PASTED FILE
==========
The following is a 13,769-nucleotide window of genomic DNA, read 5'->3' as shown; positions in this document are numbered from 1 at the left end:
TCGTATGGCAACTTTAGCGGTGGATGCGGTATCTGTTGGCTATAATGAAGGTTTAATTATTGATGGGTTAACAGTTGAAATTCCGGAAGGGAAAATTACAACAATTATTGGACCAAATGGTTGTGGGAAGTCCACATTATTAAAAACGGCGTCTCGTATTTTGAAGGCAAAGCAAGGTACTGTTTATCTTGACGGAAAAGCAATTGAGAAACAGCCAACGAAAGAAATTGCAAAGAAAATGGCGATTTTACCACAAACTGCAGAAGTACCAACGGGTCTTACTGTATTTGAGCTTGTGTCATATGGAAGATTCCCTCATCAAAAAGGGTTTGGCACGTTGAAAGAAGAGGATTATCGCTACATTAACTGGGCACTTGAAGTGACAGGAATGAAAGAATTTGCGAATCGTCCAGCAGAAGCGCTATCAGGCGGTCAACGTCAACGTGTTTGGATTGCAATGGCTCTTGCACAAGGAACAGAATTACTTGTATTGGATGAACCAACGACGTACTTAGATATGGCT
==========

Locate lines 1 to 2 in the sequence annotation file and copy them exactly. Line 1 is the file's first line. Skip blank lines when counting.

The following is a 13,769-nucleotide window of genomic DNA, read 5'->3' as shown; positions in this document are numbered from 1 at the left end:
TCGTATGGCAACTTTAGCGGTGGATGCGGTATCTGTTGGCTATAATGAAGGTTTAATTATTGATGGGTTAACAGTTGAAATTCCGGAAGGGAAAATTACAACAATTATTGGACCAAATGGTTGTGGGAAGTCCACATTATTAAAAACGGCGTCTCGTATTTTGAAGGCAAAGCAAGGTACTGTTTATCTTGACGGAAAAGCAATTGAGAAACAGCCAACGAAAGAAATTGCAAAGAAAATGGCGATTTTACCACAAACTGCAGAAGTACCAACGGGTCTTACTGTATTTGAGCTTGTGTCATATGGAAGATTCCCTCATCAAAAAGGGTTTGGCACGTTGAAAGAAGAGGATTATCGCTACATTAACTGGGCACTTGAAGTGACAGGAATGAAAGAATTTGCGAATCGTCCAGCAGAAGCGCTATCAGGCGGTCAACGTCAACGTGTTTGGATTGCAATGGCTCTTGCACAAGGAACAGAATTACTTGTATTGGATGAACCAACGACGTACTTAGATATGGCT